The shaming images that show where our iPhones, laptops and Tesla cars REALLY come from: The truth about the Congolese mines where kids are paid $2-a-day to dig for cobalt
- Images from the Shabara mine and others in the Democratic Republic of Congo show young children mining
- They dig for cobalt, the chemical element that is used in almost every tech product on the market today
- Apple, Tesla, Samsung and Microsoft are the other end of the complex supply chain
By Jennifer Smith, Chief Reporter For Dailymail.Com
Published: 08:24 EST, 30 January 2023 | Updated: 09:14 EST, 30 January 2023
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For years, big tech companies like Apple and Tesla have assured the customers of their glossy stores and showrooms that all their goods are ethically sourced and sold.
But a new series of images taken from inside mines in the Democratic Republic of Congo, where 90 percent of the world’s cobalt is mined and used to make the batteries that power our tech-led lives, raise uncomfortable questions.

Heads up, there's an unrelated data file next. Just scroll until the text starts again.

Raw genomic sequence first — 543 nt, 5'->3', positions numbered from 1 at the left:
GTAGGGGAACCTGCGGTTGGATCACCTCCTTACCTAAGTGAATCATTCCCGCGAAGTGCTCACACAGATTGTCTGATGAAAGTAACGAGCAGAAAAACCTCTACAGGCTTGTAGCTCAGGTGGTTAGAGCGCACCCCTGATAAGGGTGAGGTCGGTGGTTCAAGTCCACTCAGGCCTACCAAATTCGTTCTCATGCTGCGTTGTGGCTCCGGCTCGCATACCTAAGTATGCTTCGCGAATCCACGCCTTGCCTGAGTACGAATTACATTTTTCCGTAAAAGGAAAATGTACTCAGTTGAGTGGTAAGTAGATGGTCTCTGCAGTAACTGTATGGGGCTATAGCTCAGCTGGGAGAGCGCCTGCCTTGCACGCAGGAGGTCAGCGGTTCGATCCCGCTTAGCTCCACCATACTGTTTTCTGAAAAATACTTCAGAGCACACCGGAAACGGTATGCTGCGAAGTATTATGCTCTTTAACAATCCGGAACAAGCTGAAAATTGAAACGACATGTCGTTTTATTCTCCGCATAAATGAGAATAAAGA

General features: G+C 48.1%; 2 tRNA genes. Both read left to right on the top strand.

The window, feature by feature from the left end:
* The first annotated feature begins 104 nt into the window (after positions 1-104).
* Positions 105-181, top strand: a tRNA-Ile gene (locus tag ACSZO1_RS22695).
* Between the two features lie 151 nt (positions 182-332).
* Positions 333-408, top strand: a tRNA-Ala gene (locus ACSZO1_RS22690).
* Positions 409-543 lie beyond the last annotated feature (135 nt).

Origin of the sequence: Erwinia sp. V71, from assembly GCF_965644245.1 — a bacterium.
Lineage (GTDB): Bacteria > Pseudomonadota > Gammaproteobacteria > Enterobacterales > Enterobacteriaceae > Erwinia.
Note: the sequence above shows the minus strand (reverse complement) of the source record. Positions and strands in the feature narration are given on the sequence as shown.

Cobalt is the chemical element found in almost every tech gadget that uses a lithium-powered battery on the market today – a smartphone, tablet or laptop requires a few grams of it, while an electric vehicle requires 10kg.
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Sorry, but this is a national disgrace. And, all EV’s should be scorned.